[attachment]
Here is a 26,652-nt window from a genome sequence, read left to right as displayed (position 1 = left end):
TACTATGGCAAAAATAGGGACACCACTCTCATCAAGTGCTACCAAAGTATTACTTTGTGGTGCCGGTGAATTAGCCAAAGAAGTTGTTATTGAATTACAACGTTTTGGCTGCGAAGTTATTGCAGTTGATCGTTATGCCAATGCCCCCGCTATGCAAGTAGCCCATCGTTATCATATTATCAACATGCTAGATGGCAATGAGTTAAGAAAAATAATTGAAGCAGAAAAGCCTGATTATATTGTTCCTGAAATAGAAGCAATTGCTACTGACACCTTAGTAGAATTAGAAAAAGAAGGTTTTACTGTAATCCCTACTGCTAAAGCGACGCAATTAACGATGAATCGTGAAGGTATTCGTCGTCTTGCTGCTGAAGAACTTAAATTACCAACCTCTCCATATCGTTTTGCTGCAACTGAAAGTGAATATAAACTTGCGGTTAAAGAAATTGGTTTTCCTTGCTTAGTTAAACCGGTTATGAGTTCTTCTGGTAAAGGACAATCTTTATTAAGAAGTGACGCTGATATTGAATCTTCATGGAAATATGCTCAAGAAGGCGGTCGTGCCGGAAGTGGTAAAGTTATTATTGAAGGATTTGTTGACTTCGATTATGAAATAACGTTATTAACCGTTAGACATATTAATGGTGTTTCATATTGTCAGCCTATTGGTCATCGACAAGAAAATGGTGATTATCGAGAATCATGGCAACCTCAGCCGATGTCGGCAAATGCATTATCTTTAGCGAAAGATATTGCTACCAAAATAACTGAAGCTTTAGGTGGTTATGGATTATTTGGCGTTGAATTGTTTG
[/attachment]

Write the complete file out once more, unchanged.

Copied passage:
Here is a 26,652-nt window from a genome sequence, read left to right as displayed (position 1 = left end):
TACTATGGCAAAAATAGGGACACCACTCTCATCAAGTGCTACCAAAGTATTACTTTGTGGTGCCGGTGAATTAGCCAAAGAAGTTGTTATTGAATTACAACGTTTTGGCTGCGAAGTTATTGCAGTTGATCGTTATGCCAATGCCCCCGCTATGCAAGTAGCCCATCGTTATCATATTATCAACATGCTAGATGGCAATGAGTTAAGAAAAATAATTGAAGCAGAAAAGCCTGATTATATTGTTCCTGAAATAGAAGCAATTGCTACTGACACCTTAGTAGAATTAGAAAAAGAAGGTTTTACTGTAATCCCTACTGCTAAAGCGACGCAATTAACGATGAATCGTGAAGGTATTCGTCGTCTTGCTGCTGAAGAACTTAAATTACCAACCTCTCCATATCGTTTTGCTGCAACTGAAAGTGAATATAAACTTGCGGTTAAAGAAATTGGTTTTCCTTGCTTAGTTAAACCGGTTATGAGTTCTTCTGGTAAAGGACAATCTTTATTAAGAAGTGACGCTGATATTGAATCTTCATGGAAATATGCTCAAGAAGGCGGTCGTGCCGGAAGTGGTAAAGTTATTATTGAAGGATTTGTTGACTTCGATTATGAAATAACGTTATTAACCGTTAGACATATTAATGGTGTTTCATATTGTCAGCCTATTGGTCATCGACAAGAAAATGGTGATTATCGAGAATCATGGCAACCTCAGCCGATGTCGGCAAATGCATTATCTTTAGCGAAAGATATTGCTACCAAAATAACTGAAGCTTTAGGTGGTTATGGATTATTTGGCGTTGAATTGTTTG